Metro employees clean up "illegal and dangerous" fireworks - WDRB 41 Louisville News

Metro employees clean up "illegal and dangerous" fireworks

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The fire department says there were 28 firework runs Thursday night -- and there would have been more if it wasn't raining in Jefferson County. The fire department says there were 28 firework runs Thursday night -- and there would have been more if it wasn't raining in Jefferson County.

LOUISVILLE, Ky. (WDRB) -- Illegal and dangerous. That's what the Louisville Fire Department is calling some fireworks that were used in Jefferson County last night.

On Friday morning, Metro Parks employees were raking up debris in Petersburg Park, where fire officials say illegal fireworks were used.

The fire department says there were 28 firework runs last night -- and there would have been more if it wasn't raining in Jefferson County.

Kentucky state law allows the sale of most fireworks, but it also allows cities and counties to ban the sale if they choose.

Authorities say fireworks that shoot in the air or explode are illegal in Jefferson County. That includes firecrackers, roman candles and bottle rockets. Legal fireworks include fountains and sparklers.

Despite that, people still lit those illegal fireworks until the early morning hours. Fire crews know they will continue over the weekend, but remind residents that fireworks must be 200 feet away from homes or other structures. You have to be 18 years old to light fireworks in Kentucky and Indiana. If they injure someone or start fires, you can face charges.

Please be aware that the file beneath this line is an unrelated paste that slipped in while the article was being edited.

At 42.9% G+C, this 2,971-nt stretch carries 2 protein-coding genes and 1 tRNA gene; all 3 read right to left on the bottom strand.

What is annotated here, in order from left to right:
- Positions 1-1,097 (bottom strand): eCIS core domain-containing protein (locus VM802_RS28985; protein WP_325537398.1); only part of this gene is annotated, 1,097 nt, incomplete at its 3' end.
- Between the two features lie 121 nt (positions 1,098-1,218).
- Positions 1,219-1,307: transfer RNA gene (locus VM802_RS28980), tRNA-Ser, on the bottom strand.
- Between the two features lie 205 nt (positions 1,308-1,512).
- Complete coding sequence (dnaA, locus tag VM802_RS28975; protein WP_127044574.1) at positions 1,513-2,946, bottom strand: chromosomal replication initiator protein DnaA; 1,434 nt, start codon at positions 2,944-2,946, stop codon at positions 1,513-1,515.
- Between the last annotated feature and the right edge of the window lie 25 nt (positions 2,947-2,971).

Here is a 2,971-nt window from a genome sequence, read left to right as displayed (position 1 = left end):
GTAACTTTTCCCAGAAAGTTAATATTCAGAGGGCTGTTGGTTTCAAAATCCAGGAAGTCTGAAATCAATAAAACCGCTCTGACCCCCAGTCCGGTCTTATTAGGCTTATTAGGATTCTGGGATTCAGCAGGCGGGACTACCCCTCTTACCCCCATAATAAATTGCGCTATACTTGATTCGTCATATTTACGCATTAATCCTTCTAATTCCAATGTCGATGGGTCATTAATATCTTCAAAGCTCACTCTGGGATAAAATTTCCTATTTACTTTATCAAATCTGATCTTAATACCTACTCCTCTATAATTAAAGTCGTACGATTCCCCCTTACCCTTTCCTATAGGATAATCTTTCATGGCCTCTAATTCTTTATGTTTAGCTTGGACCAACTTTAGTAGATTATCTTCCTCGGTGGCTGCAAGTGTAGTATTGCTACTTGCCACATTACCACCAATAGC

"There were extraordinary things that we heard last night that, typically, we haven't ever heard before," said Maj. Henry Ott. "They are even larger than what is on Thunder over Louisville, for instance. When you get those type devices, there is all kind of things that can go wrong."

Sharon Horton walks at Petersburg Park a lot and is seeing the big mess. She says, "I think people had been in all day and just wanted to get out and have fun."

There was so much fireworks debris at the park, that Metro Parks had already unloaded one entire truck full of fireworks remnants. They had to come back and fill up another truck.

Major Ott says people often won't be charged with violating the city's fireworks ordinance, but instead could face more serious charges like wanton endangerment or arson.

Ott says, "You've got all these devices that are illegal that can cause fires and people think it's funny to shoot at each other or fire it at neighbor's house."

Back at Petersburg Park, crews finished the first half of the park by mid-day, but say it will take hours just to pick the rest of the debris up.

Horton says, "It was a lot. But they came and cleaned it up, so that's what counts. It is a lot."

Copyright 2013 by WDRB News. All rights reserved.

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